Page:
13. The method of claim 11 wherein the method further includes the step of
(e) automatically terminating the flow of current into the tissue once ablation has approximately reached a predetermined depth or level of dehydration.
14. The method of claim 11 wherein the method further includes the steps of:
(e) monitoring the impedance of the tissue undergoing ablation; and
(f) terminating the ablation procedure once the impedance has reached a predetermined level.
15. The method of claim 11 wherein step (c) includes the step of passing current through select ones of the electrodes.
16. The method of claim 11 including the step of applying suction through the electrode carrying means to draw the tissue into contact with the electrode carrying means and the electrodes to facilitate moisture removal.
17. A method of ablating and/or coagulating tissue, comprising the steps of:
(a) providing an elongate tube and providing an electrode carrying member with electrodes thereon on a distal portion of the tube;
(b) positioning the electrodes in contact with tissue to be ablated;
(c) passing current through the electrodes to the tissue to cause the tissue to dehydrate; and
(d) permitting moisture generated during the dehydration of step (c) to pass into the electrode carrying member and away from the tissue and permitting at least a portion of the moisture to pass from the electrode carrying member through the tube.
18. The method of claim 17 wherein step (d) includes the step of applying suction to the tube to draw the moisture through the tube.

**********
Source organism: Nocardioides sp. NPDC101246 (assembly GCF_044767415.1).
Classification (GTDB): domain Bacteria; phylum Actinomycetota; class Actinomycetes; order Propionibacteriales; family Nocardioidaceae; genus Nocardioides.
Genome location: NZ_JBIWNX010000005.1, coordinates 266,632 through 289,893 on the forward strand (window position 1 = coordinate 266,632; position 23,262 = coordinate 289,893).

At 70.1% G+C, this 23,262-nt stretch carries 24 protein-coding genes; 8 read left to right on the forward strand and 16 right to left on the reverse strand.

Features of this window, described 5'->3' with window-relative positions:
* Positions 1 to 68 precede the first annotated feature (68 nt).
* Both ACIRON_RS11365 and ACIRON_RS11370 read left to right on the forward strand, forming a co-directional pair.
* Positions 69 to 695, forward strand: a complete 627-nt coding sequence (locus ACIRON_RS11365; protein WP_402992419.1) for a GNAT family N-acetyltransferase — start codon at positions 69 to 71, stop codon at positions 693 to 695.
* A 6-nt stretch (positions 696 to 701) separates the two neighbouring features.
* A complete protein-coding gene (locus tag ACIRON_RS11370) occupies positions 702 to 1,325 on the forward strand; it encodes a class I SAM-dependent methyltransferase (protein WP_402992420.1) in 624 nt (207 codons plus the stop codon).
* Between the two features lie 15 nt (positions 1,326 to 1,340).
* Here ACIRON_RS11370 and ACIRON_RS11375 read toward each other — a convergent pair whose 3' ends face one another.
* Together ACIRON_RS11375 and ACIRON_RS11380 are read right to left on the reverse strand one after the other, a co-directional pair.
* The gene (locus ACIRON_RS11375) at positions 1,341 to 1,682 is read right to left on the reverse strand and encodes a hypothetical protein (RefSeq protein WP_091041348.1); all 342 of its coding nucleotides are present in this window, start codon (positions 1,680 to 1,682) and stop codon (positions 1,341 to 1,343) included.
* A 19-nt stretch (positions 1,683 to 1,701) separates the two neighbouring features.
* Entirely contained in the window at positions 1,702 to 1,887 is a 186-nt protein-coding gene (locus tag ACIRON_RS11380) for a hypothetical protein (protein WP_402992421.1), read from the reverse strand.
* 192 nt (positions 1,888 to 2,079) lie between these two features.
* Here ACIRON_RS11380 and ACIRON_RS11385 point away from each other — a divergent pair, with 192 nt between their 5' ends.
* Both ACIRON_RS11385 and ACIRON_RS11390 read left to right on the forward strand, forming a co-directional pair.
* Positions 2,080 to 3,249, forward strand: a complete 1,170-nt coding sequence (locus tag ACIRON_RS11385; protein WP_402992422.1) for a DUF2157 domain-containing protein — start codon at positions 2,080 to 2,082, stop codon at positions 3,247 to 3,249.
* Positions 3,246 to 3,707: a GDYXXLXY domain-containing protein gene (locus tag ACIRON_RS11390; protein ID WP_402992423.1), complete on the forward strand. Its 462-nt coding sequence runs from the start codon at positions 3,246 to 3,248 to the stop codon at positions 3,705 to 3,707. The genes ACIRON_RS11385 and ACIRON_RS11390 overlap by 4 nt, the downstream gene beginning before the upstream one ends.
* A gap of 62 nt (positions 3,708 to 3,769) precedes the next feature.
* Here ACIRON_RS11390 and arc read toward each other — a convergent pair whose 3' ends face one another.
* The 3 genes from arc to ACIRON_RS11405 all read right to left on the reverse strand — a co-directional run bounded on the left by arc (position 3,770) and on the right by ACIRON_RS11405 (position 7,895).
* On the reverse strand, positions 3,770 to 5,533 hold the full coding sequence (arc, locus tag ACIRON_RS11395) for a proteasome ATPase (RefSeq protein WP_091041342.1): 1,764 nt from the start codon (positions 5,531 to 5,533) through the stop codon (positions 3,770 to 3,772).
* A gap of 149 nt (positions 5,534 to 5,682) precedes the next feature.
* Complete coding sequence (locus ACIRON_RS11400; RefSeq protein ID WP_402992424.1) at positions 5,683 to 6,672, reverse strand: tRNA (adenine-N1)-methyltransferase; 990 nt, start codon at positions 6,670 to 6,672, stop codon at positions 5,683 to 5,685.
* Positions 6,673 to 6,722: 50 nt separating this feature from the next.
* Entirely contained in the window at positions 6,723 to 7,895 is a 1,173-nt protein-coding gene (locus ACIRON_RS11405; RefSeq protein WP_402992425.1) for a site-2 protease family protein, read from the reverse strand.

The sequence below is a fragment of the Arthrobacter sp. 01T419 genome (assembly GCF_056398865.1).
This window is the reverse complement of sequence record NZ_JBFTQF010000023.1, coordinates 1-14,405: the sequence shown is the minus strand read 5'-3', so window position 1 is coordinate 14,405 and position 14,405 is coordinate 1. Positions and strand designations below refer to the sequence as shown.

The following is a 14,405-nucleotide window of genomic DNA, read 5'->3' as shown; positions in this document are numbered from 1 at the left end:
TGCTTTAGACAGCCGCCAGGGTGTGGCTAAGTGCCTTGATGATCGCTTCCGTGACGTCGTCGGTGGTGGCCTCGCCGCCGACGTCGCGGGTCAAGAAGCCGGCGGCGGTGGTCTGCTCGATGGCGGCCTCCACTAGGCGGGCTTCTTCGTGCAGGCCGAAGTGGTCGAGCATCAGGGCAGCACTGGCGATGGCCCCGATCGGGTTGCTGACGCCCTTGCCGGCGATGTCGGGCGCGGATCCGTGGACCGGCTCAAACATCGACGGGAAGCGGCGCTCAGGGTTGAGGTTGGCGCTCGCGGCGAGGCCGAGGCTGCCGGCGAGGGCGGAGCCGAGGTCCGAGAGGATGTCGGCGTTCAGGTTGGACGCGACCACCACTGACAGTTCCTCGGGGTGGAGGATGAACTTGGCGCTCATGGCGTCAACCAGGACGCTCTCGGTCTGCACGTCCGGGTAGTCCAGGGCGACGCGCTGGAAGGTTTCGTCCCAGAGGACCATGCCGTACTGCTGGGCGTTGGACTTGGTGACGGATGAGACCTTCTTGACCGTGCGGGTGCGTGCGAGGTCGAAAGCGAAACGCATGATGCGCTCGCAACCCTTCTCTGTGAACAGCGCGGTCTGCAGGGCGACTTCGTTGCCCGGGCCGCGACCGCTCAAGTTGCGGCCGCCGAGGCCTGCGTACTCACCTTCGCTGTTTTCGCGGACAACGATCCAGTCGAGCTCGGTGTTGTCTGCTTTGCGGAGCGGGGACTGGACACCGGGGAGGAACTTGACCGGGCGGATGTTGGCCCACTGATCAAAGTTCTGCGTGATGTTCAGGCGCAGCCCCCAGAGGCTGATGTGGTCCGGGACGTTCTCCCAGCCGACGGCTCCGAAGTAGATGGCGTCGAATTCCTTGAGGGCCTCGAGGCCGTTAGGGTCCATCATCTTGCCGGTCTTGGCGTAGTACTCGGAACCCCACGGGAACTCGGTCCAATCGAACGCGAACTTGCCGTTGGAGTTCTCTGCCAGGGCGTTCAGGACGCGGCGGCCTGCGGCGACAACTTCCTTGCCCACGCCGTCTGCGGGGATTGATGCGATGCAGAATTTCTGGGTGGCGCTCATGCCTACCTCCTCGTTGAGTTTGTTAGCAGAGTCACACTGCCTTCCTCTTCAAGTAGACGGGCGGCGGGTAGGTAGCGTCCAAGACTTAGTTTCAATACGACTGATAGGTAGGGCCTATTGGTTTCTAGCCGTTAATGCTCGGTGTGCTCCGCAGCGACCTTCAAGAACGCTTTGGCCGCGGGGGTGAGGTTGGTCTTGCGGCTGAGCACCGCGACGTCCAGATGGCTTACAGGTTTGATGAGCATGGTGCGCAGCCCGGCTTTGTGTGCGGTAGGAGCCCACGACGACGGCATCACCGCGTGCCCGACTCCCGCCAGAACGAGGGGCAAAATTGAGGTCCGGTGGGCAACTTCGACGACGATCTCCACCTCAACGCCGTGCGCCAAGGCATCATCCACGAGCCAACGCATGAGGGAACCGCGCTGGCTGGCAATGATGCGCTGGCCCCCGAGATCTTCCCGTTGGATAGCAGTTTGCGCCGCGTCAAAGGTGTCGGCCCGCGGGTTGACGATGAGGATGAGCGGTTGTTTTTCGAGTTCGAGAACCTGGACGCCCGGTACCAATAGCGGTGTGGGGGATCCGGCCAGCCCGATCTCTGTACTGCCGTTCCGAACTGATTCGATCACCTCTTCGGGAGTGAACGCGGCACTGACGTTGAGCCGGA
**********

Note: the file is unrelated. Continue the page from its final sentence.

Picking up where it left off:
19. An ablation and/or coagulation apparatus for use in delivering energy to tissue for ablation, the apparatus comprising:
an elongate tube;
a moisture permeable and/or absorbable electrode carrying member mounted to the tube, the tube including a plurality of aeration openings underlying the electrode carrying member;
electrodes mounted to the electrode carrying member; and
means for delivering radio frequency energy to the electrodes.
20. An ablation and/or coagulation apparatus for use in delivering energy to tissue for ablation, the apparatus comprising:
a moisture permeable and/or absorbable electrode carrying member;
electrodes mounted to the electrode carrying member;
means for delivering radio frequency energy to the electrodes; and
suction means for drawing moisture away from the electrode carrying member.
21. An ablation and/or coagulation apparatus for use in delivering energy to tissue for ablation, the apparatus comprising:
an elongate tube;
a moisture permeable and/or absorbable electrode carrying member mounted to the tube;
electrodes mounted to the electrode carrying member;
means for delivering radio frequency energy to the electrodes; and
suction means for drawing moisture through the tube away from the electrode carrying member.
22. An apparatus for intrauterine ablation, comprising:
an elongate tube;
an electrode carrying pad mounted to the tube and shaped to approximate the shape of a uterus;
an array of electrodes mounted to the pad;
means for delivering RF energy to the electrodes to cause current flow from the electrodes to tissue to be ablated; and
means for automatically terminating the flow of current from the electrodes to the tissue once a predetermined ablation depth has been substantially reached.
23. The apparatus of claim 22 further comprising means for drawing moisture from tissue undergoing ablation into the electrode carrying pad.
24. A method of ablating tissue, comprising the steps of:
(a) providing an electrode carrying member with electrodes thereon;
(b) positioning the electrodes in contact with tissue to be ablated;
(c) selecting a depth to which ablation is to be carried out; and